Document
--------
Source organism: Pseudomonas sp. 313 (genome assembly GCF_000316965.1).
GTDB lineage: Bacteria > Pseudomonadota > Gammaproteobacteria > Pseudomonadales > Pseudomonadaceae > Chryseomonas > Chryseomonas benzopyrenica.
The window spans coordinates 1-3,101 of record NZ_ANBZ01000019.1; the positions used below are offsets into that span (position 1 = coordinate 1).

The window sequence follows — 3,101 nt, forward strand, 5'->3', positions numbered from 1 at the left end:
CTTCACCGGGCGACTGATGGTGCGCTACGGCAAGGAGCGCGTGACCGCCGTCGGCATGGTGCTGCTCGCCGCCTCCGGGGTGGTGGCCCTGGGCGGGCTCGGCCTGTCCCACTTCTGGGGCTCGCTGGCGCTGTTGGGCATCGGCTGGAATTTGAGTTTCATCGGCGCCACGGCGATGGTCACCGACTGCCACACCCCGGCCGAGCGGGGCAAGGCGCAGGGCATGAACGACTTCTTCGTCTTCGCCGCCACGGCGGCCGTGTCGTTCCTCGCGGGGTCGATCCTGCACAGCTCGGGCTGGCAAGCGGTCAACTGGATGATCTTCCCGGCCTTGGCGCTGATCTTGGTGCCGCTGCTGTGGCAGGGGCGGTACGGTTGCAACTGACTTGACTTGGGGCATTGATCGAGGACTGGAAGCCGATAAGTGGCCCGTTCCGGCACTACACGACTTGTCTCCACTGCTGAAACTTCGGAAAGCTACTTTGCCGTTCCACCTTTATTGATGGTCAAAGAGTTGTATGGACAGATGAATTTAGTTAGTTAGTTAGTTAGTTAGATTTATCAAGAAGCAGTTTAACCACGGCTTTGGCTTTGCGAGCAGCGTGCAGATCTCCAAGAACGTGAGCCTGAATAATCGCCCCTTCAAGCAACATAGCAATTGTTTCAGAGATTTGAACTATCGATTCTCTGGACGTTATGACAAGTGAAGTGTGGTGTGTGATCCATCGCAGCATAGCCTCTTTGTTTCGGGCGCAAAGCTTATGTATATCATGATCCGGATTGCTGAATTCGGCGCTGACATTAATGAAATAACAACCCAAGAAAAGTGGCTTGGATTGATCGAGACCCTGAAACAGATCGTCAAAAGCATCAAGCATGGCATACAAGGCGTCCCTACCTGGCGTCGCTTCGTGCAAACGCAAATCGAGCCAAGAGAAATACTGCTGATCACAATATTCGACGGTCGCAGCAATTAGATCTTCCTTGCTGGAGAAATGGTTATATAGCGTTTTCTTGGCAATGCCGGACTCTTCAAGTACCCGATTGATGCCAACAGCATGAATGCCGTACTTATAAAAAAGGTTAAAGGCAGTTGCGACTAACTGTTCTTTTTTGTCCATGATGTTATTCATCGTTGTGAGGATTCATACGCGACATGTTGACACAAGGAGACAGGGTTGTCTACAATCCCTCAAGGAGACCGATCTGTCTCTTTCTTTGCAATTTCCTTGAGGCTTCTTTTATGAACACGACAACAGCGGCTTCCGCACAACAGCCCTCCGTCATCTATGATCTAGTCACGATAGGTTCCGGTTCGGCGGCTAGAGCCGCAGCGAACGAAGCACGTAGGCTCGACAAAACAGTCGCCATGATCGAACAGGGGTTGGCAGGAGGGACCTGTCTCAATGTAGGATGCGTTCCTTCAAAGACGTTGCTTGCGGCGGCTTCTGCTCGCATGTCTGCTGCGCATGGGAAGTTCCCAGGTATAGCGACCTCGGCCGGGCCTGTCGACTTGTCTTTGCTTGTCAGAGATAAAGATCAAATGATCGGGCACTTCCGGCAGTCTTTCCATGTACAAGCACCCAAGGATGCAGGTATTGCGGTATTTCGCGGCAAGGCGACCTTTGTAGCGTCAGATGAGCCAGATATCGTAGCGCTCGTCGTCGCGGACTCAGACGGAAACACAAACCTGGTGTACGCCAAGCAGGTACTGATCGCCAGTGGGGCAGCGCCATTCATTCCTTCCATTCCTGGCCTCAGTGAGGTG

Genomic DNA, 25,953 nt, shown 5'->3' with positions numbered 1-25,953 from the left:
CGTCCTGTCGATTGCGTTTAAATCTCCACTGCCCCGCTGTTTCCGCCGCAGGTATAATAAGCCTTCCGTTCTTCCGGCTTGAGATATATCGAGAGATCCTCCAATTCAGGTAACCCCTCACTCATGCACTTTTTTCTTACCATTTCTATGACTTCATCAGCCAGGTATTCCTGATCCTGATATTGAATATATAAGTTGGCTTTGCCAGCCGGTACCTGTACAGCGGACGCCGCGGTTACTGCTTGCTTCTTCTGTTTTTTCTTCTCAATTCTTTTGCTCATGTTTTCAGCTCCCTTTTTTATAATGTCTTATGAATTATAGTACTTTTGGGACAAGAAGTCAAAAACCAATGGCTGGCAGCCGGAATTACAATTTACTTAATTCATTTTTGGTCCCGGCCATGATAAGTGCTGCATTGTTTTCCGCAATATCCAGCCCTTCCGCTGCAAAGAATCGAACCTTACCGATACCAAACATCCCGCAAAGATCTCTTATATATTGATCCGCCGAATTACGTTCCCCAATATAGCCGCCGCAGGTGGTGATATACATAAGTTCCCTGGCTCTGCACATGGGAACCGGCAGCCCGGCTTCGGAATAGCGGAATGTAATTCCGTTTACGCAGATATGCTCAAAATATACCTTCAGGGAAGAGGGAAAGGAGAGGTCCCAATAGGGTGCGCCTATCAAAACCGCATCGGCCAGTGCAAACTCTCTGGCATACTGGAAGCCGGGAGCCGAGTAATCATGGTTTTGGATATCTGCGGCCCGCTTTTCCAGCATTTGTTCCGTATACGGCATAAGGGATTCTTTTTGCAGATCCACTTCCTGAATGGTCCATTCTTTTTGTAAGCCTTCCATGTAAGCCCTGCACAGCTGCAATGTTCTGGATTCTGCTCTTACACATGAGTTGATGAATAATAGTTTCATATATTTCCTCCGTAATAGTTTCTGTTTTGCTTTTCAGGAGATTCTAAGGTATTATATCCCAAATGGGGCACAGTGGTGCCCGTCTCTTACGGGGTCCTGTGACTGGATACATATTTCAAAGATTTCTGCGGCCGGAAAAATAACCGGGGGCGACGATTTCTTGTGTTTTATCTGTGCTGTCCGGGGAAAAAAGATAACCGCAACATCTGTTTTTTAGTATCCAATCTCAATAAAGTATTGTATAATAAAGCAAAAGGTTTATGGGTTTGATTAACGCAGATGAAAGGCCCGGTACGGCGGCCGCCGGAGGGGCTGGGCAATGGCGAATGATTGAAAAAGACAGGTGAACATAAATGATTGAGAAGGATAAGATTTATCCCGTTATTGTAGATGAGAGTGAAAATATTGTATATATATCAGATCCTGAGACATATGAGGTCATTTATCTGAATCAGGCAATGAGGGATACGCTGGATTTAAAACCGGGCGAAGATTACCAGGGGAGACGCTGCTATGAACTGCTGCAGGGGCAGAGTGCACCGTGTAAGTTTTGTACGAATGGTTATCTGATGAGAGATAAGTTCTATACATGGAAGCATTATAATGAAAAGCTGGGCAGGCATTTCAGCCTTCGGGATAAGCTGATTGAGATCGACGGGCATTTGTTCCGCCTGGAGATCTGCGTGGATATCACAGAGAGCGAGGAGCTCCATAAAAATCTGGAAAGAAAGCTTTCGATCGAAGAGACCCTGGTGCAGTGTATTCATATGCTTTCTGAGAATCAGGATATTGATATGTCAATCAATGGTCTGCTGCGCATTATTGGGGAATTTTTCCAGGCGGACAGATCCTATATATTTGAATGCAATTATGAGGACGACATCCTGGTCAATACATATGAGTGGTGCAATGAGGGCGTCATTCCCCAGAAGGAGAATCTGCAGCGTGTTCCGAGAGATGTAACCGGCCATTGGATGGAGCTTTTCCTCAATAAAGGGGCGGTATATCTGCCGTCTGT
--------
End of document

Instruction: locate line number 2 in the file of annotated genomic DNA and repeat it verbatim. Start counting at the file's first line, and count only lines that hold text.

GTDB lineage: Bacteria > Pseudomonadota > Gammaproteobacteria > Pseudomonadales > Pseudomonadaceae > Chryseomonas > Chryseomonas benzopyrenica.